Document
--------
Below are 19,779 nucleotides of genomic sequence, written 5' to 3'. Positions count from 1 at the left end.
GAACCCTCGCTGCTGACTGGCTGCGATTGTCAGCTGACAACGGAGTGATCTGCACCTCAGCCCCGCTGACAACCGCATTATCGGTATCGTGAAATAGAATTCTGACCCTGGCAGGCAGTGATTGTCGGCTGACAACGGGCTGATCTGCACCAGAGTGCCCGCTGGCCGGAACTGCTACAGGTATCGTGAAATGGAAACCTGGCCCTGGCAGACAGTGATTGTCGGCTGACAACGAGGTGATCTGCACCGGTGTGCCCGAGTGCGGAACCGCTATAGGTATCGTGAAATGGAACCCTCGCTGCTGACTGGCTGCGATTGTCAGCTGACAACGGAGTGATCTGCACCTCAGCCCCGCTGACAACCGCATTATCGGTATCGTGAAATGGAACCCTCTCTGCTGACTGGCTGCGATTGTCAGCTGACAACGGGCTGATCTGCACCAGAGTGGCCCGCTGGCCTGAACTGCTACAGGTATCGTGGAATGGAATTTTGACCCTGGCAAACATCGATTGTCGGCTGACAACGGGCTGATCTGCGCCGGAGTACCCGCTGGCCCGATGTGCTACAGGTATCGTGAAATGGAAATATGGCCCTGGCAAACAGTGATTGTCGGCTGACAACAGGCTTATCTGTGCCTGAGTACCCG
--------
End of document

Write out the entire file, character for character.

Below are 19,779 nucleotides of genomic sequence, written 5' to 3'. Positions count from 1 at the left end.
GAACCCTCGCTGCTGACTGGCTGCGATTGTCAGCTGACAACGGAGTGATCTGCACCTCAGCCCCGCTGACAACCGCATTATCGGTATCGTGAAATAGAATTCTGACCCTGGCAGGCAGTGATTGTCGGCTGACAACGGGCTGATCTGCACCAGAGTGCCCGCTGGCCGGAACTGCTACAGGTATCGTGAAATGGAAACCTGGCCCTGGCAGACAGTGATTGTCGGCTGACAACGAGGTGATCTGCACCGGTGTGCCCGAGTGCGGAACCGCTATAGGTATCGTGAAATGGAACCCTCGCTGCTGACTGGCTGCGATTGTCAGCTGACAACGGAGTGATCTGCACCTCAGCCCCGCTGACAACCGCATTATCGGTATCGTGAAATGGAACCCTCTCTGCTGACTGGCTGCGATTGTCAGCTGACAACGGGCTGATCTGCACCAGAGTGGCCCGCTGGCCTGAACTGCTACAGGTATCGTGGAATGGAATTTTGACCCTGGCAAACATCGATTGTCGGCTGACAACGGGCTGATCTGCGCCGGAGTACCCGCTGGCCCGATGTGCTACAGGTATCGTGAAATGGAAATATGGCCCTGGCAAACAGTGATTGTCGGCTGACAACAGGCTTATCTGTGCCTGAGTACCCG